This afforded us nice distant views of the Lower Falls framed by the V-shaped Grand Canyon of the Yellowstone River.

When we looked in the other direction, we were also treated to psychedelic colors on the cliffs that really jumped out at us in the early afternoon.

Artist_Point_17_025_08102017 - Looking downstream from Artist Point where the pink and yellow colors of the cliffs really came to life in the early afternoon
Looking downstream from Artist Point where the pink and yellow colors of the cliffs really came to life in the early afternoon

Like with other easy-to-access overlooks (as with Lookout Point on the North Rim), it did get quite crowded at all of the viewpoints.

In fact, with the crush of people at all the choice viewing spots, it could get pretty claustrophobic even though we’re talking about an open-air viewing area!

If you’re looking for a more tranquil experience, Julie and I did manage to enjoy this spot with some degree of solitude, but that was only because we came here at sunrise.

That said, to be honest, sunrise wasn’t the best time to view this east-facing waterfall.

Artist_Point_17_009_08102017 - The very crowded overlooks at Artist Point
The very crowded overlooks at Artist Point

Moreover, I think you’d have to be here in mid-morning in order to take that classic shot of the waterfall with a rainbow in the best lighting.

We weren’t patient enough to stick around this lookout for that long, however.

Authorities

Lower Falls resides in Yellowstone National Park near Gardiner in Park County, Wyoming. It is administered by the National Park Service. For information or inquiries about the park as well as current conditions, visit the National Park Service website.

Canyon_120_08022020 - On our visit to Yellowstone in August 2020, we visited Artist Point in the mid-morning, which was busy but noticeably devoid of international tour buses due to COVID-19
Canyon_128_08022020 - Mid-morning view of Lower Falls at Artist Point in our August 2020 visit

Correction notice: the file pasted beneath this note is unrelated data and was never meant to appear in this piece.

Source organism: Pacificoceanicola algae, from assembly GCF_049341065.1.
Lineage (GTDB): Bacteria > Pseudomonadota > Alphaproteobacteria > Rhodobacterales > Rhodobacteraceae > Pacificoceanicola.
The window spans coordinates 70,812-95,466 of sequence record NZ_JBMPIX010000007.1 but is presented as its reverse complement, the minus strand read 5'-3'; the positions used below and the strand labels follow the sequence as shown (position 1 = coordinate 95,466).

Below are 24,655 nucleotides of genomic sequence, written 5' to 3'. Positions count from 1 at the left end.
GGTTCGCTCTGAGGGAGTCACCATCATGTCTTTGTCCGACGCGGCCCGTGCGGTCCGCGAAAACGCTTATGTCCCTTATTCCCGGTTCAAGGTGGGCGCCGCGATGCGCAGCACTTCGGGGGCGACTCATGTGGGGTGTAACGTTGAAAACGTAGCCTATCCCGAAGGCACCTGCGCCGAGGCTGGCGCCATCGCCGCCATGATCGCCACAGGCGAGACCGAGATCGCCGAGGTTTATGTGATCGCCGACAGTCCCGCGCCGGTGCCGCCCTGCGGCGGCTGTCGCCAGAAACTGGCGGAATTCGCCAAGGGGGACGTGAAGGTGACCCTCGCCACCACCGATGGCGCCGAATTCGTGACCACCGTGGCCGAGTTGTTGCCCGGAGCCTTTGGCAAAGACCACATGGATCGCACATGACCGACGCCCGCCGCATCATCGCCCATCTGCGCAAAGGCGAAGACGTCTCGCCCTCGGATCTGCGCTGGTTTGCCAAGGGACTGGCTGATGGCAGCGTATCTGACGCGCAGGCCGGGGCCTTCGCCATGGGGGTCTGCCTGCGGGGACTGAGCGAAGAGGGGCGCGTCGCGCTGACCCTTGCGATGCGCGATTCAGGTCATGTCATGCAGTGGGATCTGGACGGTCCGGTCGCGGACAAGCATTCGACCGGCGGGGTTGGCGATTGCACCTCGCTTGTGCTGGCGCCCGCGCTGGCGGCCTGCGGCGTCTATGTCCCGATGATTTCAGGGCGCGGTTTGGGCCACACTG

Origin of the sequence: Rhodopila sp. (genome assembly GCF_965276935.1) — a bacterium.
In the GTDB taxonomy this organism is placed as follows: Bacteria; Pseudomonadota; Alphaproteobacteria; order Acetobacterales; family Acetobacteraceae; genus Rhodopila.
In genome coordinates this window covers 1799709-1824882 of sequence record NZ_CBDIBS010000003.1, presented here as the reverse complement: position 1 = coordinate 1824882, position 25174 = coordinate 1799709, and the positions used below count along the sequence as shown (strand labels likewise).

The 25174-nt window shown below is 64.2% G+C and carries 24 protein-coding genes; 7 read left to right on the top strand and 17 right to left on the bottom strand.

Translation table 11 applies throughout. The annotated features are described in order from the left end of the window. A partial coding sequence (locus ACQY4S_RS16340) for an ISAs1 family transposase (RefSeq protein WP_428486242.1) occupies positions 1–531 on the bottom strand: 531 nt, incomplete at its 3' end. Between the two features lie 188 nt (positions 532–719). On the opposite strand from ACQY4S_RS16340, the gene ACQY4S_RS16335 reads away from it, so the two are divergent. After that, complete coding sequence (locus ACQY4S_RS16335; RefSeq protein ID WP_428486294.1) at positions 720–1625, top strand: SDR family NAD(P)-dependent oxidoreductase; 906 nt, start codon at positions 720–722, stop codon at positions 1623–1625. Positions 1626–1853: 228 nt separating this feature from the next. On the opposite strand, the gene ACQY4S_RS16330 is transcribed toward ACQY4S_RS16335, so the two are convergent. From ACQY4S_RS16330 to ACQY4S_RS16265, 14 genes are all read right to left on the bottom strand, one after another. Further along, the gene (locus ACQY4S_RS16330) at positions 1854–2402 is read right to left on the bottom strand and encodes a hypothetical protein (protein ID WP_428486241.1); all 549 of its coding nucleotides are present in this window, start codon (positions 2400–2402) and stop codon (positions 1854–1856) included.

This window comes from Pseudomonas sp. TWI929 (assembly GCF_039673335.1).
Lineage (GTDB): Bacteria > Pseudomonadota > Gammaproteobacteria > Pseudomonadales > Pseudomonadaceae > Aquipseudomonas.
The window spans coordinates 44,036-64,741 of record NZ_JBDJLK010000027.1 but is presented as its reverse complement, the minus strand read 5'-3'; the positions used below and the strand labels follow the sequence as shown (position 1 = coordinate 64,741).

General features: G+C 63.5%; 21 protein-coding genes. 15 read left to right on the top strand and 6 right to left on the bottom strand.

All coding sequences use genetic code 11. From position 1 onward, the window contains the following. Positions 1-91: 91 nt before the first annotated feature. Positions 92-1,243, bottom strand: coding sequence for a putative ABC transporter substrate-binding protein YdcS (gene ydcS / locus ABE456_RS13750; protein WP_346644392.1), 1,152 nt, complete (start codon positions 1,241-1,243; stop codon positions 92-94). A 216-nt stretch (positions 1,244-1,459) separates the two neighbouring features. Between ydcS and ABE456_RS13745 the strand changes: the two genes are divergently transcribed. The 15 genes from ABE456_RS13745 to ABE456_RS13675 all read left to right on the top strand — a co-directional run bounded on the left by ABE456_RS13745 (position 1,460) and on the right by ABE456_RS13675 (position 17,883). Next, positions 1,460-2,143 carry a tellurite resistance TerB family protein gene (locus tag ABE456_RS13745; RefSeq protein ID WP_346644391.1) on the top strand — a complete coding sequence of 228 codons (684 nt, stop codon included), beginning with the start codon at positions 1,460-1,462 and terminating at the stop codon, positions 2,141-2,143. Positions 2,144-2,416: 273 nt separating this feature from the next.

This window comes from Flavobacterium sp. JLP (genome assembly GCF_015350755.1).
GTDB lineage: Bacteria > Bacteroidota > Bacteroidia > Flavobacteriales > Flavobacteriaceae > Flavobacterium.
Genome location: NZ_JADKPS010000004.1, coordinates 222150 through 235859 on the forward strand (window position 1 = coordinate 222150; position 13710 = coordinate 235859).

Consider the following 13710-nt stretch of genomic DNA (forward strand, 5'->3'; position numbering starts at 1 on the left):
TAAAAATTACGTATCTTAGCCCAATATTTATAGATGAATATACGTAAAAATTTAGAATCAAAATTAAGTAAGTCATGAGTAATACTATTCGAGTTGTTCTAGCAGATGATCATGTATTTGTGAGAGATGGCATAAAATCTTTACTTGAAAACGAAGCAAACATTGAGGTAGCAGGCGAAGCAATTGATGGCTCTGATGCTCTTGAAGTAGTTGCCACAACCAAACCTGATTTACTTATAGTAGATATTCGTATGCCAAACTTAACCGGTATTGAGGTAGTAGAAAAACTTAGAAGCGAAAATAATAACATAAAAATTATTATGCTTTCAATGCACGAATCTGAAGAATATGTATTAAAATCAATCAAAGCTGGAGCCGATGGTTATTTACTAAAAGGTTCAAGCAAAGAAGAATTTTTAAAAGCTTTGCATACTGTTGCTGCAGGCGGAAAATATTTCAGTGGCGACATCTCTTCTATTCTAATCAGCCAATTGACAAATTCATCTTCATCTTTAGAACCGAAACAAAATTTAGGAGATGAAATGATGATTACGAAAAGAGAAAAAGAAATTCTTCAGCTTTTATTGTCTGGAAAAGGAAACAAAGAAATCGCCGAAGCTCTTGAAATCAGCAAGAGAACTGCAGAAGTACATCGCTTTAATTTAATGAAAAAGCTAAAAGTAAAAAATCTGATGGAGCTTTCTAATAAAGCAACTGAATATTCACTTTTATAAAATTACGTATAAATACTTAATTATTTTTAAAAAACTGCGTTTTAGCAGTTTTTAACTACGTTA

Canyon_150_08022020 - Looking between trees from Artist Point on our August 2020 visit
Artist_Point_009_iPhone_08022020 - Julie and Tahia enjoying this shaded view towards Lower Falls from Artist Point during our August 2020 visit to Yellowstone
Canyon_162_08022020 - Although it was still fairly busy at Artist Point, as you can see in this August 2020 photo, it was not as crazy busy as it was when we were last here in August 2017 likely due to international travel restrictions from COVID-19
Canyon_254_08022020 - It was pretty busy at Lookout Point on the North Rim of the Grand Canyon of the Yellowstone River, but still bearable during our visit to Yellowstone in August 2020
Canyon_260_08022020 - This was the familiar view of the Lower Falls of the Yellowstone River from Lookout Point during the late morning of our August 2020 visit
Canyon_261_08022020 - Contextual look at the Lower Falls from Lookout Point in August 2020
Canyon_265_08022020 - As you can see in this photo of Julie and Tahia walking back to the nearest parking area by Lookout Point, this short walkway wasn't inundated with people (or at least it came in spurts) during our August 2020 visit likely throttled by COVID-19
Canyon_268_08022020 - Back at the parking area in front of Lookout Point during our August 2020 visit
Canyon_270_08022020 - On our visit to Yellowstone in August 2020, Inspiration Point Road was re-opened (it was closed on our last visit in August 2017) so we took the time to visit it
Canyon_269_08022020 - Looking downstream at the Yellowstone River from Inspiration Point during our visit to Yellowstone in August 2020
Canyon_274_08022020 - Quite a few overlooks at Inspiration Point when we made our August 2020 visit
Canyon_276_08022020 - Looking upstream towards the Grand Canyon of the Yellowstone River. Note the sliver of Lower Falls seen near the top of this picture taken in August 2020